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  1. #1
    Join Date
    Mar 2004
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    Default Variation on a theme...

    I made a (very) small chisel from a piece of HSS a couple of years ago. It's a handy little thing & has seen quite a bit of use. The blade was cut out of a thin piece of hard HSS, and has only a small bolster, & it has little to stop it being driven into the handle. This chisel never needs other than a light tap, but I would like to have used a tapered ferrule, to give a more positive register. Recently, I was making a chisel handle for a friend, to take a tapered ferrule, so I decided to take on the challenge & try making a couple for myself.

    Turning the outside taper is very straightforward, but I don't have a boring bar small enough for the inside taper. So, being a long-time wood turner, I just hand-turned the inner taper with a scraper, after drilling it out to the minimum diameter. Brass is pretty easy stuff to work with, & by the time I'd done a couple, I was in the swing of it, so I made two for myself.

    Now I have 3/32" and 1/16" mini-chisels: Mini chisels.jpg


    The only downside is that such narrow chisels are a beast to sharpen freehand!
    Cheers,
    IW

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  3. #2
    Join Date
    Nov 2011
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    Default

    They look fantastic Ian.
    What timber did u use for the handles ?
    Sharping would be difficult as u pointed out .
    But then ,when u need a chisel that size, I can see were they would be just the ticked .
    Has regard to sharping ,I think they would be the size when I would get out my long forgotten guide.


    Sent from my iPhone using Tapatalk 2

  4. #3
    Join Date
    Mar 2004
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    Quote Originally Posted by Simplicity View Post
    ...What timber did u use for the handles ?.....
    One of my favourites, She-oak. (But She-oak that's workable, not splintery iron like the stuff we had at the w'shop! )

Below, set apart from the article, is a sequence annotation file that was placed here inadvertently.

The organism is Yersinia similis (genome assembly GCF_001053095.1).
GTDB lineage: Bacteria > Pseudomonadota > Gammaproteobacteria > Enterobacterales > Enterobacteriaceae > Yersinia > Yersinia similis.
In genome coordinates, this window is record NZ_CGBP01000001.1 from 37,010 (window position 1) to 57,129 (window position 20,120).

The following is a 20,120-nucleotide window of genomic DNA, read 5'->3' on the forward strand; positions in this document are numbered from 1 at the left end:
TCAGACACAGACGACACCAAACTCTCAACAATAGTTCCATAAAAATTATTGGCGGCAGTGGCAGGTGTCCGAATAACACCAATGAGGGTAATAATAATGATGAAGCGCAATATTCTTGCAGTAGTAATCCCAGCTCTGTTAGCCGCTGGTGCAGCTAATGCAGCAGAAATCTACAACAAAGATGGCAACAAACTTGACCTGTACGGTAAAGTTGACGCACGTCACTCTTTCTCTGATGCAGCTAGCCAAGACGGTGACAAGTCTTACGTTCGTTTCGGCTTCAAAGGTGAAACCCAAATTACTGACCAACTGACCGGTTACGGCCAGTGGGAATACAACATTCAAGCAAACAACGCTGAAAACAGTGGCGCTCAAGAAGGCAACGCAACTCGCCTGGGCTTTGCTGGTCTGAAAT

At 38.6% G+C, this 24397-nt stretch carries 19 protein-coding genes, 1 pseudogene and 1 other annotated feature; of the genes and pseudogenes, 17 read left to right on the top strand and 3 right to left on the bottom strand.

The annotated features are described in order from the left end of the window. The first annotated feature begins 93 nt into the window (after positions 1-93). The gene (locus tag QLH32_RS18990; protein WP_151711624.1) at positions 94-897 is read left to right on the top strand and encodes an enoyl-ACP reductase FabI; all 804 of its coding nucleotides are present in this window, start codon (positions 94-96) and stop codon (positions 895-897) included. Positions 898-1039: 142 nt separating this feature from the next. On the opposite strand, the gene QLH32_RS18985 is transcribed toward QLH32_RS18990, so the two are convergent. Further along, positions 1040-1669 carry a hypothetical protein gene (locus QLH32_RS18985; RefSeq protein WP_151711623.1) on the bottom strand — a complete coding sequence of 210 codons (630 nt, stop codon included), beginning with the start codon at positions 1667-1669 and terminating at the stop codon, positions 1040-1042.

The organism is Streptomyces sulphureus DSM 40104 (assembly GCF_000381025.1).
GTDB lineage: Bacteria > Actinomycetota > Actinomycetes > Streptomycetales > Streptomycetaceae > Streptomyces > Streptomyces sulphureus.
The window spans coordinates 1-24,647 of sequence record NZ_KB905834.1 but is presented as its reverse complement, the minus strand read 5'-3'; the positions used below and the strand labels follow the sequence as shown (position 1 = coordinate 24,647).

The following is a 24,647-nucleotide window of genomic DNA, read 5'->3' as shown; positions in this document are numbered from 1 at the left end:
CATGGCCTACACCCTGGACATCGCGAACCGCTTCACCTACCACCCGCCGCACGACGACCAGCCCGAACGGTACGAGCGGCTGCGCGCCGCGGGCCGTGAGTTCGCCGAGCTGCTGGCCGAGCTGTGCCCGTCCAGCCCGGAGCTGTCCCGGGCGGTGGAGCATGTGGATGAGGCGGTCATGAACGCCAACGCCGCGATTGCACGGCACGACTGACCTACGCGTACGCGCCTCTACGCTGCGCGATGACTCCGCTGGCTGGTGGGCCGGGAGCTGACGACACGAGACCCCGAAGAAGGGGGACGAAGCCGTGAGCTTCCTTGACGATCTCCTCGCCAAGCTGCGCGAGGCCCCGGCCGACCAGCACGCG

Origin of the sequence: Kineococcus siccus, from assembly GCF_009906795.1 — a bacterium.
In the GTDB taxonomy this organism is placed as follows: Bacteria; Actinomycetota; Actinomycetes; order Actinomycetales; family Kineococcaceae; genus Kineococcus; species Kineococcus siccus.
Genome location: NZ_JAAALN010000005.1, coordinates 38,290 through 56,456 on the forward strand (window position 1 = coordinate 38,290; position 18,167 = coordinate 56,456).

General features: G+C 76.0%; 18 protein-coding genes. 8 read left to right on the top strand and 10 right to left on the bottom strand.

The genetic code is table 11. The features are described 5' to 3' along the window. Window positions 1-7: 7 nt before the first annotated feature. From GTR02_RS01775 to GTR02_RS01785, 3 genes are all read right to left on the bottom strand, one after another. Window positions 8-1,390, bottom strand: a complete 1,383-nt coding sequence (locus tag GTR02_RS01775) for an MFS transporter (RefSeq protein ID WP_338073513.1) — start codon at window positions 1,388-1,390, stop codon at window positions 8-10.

Quote Originally Posted by Simplicity View Post
    .... with regard to sharping ,I think they would be the size when I would get out my long forgotten guide.
    I gave mine away years ago, so haven't any choice but to freehand them. They are ok if I tackle them on a good day, & take them very carefully. Fortunately, being an infrequently-used tool, they need infrequent sharpening...

    Cheers,
    IW

  5. #4
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    Nov 2011
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    Melbourne
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    I must be the only one who didn't have a problem with she oak at the saw workshop.
    I found it ok to use !!!


    Sent from my iPhone using Tapatalk 2

  6. #5
    Join Date
    Feb 2006
    Location
    Perth
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    23,189

    Default

    Great looking chisels Ian.

    I have cut short small tapers on soft metals like brass and ally using a broken HSS drill bit ground into a tapered half circle cross section.
    I place the bit in a chuck and then run the bit slowly into a pre-drilled small hole in the ferule that is the smallest hole in the taper.

  7. #6
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    Quote Originally Posted by BobL View Post
    .... a broken HSS drill bit ground into a tapered half circle cross section....
    I place the bit in a chuck and then run the bit slowly into a pre-drilled small hole in the ferule that is the smallest hole in the taper.
    Bob - is the drill ground to the size of the finished (internal) taper so it acts like a reamer?? I didn't think to taper the tool & use it in the tailstock chuck, but it would probably be much easier to manage than what I did. I will give something like that a go, next time. Hand-holding the scraper was ok, but hard to keep the internal wall straight - both got slight curve to them, which I allowed for by dishing the taper on the handle slightly..

    Cheers,
    IW

  8. #7
    Join Date
    Dec 2007
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    Melbourne
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    Default

    Nice chisels Ian!
    ..Live a Quiet Life & Work with your Hands

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